Ok, so this was actually released on 5th January and I’m running a bit behind. A quick glance at the Hub website reassures me that they are too.
The first issue of the year is always the flash fiction issue and thus has more than one story. Issue 72 has four stories of varying lengths; they define flash fiction quite broadly I think.
Quartermaster, Steve Cooper. This is about 500 words and I think the best story in the issue. The quartermaster is about to do something and we find out why. It’s deftly handled and left me feeling quite disturbed. 500 words is not a lot of space and no word is wasted. We know a lot about the world, about the protagonist, and about the terrible decision he has to make.
Day Trippers, Ellen J Allen. Locals save tourists from supenatural being in the moors. This didn’t work for me. There was a lot of dialogue, most of which was used to give the backstory, and usually that’s a good thing but in this case, it was stilted. There wasn’t much tension and the whole feel seemed to be one of resignation. At around 1500 words, it seemed too long to count as flash fiction.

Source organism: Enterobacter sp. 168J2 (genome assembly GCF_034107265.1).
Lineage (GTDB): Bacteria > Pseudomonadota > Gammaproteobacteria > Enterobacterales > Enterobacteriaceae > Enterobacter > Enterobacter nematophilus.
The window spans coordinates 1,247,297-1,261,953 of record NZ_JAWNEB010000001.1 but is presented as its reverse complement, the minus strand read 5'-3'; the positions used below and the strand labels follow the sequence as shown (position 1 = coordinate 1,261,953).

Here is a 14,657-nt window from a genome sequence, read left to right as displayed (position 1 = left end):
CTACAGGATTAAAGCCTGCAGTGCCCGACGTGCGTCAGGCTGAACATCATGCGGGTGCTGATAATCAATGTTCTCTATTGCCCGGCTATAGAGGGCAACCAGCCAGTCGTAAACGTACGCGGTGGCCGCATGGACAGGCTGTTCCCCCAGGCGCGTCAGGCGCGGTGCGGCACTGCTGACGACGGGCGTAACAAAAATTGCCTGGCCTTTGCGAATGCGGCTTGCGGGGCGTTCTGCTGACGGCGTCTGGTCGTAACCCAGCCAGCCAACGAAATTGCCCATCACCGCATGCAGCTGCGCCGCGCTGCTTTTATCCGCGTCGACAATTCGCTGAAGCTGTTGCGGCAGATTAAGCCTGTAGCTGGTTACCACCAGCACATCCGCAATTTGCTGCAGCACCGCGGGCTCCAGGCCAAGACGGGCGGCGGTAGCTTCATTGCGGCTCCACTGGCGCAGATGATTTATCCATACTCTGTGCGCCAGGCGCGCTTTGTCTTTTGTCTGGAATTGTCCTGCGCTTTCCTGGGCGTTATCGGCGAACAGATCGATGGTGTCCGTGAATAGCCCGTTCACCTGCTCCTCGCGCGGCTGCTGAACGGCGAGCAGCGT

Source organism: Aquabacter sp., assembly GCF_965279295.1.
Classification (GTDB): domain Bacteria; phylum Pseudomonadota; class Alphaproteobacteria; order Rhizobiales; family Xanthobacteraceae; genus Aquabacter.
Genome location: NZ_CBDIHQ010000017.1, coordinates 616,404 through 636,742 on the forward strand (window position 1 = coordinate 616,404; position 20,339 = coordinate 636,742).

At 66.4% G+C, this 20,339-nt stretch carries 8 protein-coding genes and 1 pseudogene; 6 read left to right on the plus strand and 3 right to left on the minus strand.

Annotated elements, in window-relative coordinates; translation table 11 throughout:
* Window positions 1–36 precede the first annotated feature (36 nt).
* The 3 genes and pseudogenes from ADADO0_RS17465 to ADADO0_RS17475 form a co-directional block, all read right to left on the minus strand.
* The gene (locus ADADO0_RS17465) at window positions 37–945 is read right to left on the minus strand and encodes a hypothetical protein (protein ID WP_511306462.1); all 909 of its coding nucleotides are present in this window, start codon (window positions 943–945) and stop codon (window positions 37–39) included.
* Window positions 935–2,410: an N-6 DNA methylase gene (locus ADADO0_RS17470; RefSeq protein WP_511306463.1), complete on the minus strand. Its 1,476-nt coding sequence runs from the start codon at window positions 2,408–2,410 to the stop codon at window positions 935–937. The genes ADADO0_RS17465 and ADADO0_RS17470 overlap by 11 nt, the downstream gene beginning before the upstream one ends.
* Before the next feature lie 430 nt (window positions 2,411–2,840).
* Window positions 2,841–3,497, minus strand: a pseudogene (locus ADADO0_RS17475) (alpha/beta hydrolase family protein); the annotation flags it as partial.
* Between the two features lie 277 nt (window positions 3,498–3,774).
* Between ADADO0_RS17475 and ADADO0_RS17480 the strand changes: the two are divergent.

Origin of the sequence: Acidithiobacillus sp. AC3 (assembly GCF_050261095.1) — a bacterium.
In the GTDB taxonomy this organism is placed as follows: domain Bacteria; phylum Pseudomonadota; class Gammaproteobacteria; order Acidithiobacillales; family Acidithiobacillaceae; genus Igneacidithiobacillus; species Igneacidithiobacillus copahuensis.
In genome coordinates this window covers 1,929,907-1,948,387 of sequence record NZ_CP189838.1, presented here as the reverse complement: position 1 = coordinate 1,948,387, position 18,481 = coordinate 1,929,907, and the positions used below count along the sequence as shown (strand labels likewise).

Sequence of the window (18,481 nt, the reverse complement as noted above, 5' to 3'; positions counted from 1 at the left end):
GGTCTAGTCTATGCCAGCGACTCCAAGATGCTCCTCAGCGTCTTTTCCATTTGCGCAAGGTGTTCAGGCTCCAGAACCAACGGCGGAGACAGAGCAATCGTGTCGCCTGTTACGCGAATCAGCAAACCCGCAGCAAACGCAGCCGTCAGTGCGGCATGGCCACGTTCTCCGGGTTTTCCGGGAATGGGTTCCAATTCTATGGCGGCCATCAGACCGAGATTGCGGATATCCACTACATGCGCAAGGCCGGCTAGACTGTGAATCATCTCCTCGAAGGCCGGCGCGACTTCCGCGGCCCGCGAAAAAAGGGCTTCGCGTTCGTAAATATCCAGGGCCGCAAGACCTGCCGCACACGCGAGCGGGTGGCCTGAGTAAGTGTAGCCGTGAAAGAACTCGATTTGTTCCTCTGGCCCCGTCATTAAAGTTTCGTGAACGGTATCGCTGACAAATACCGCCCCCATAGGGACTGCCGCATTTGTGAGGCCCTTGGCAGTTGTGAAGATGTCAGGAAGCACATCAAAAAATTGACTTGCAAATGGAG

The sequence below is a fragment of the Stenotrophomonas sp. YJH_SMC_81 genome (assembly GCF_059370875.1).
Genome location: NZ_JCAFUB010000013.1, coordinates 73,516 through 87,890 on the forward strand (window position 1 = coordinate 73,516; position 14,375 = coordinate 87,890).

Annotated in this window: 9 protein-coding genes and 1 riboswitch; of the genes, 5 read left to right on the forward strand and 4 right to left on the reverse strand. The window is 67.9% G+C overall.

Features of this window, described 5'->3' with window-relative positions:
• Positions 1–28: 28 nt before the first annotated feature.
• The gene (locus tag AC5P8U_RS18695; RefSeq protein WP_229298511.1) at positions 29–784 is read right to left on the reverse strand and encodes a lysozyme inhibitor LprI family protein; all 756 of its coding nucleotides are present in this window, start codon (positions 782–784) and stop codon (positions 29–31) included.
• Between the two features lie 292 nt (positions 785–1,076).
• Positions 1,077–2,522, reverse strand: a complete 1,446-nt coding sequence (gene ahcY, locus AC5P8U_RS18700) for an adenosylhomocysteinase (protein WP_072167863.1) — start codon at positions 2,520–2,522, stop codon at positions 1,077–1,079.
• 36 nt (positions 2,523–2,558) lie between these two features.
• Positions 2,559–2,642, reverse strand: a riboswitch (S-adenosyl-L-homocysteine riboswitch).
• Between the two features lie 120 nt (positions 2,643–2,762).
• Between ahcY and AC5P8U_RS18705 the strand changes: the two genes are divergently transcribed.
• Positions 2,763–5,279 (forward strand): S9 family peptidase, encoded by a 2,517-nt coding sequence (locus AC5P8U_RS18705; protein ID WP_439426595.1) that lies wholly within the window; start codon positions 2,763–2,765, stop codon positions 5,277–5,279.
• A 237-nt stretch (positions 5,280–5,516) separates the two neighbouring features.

The Girl in the Rose-Tinted Glasses and the Man in the Mirrorshades, DJ Muir. Not keen on the title. I usually don’t offer an opinion on titles because it’s something I find really hard to get right. I do think this title is too long. The story was a bit strange. It was well written and at 900 words, short enough to feel like flash fiction. But I didn’t really know what it was about. At the end, I got the impression it was an allegory for the turning of the wheel, the changing of the seasons. Or it might have been about two assassins and their perpetually reincarnating target.
The Harvest of the Machines, RJ Smith. This is the longest story at nearly 1700 words and is post-apocalyptic sf. Mostly I liked this. The narrative is quite compelling and the story is revealed at a nice pace. The tone is reflective and normally I wouldn’t enjoy that, but there is a lot behind this story and this style of telling it gets it done in few words. Told as action – as if the reader lives it with the narrator – then there’s enough here to make a novel. I hated the ending. It felt weaselly and changed the whole slant of the story.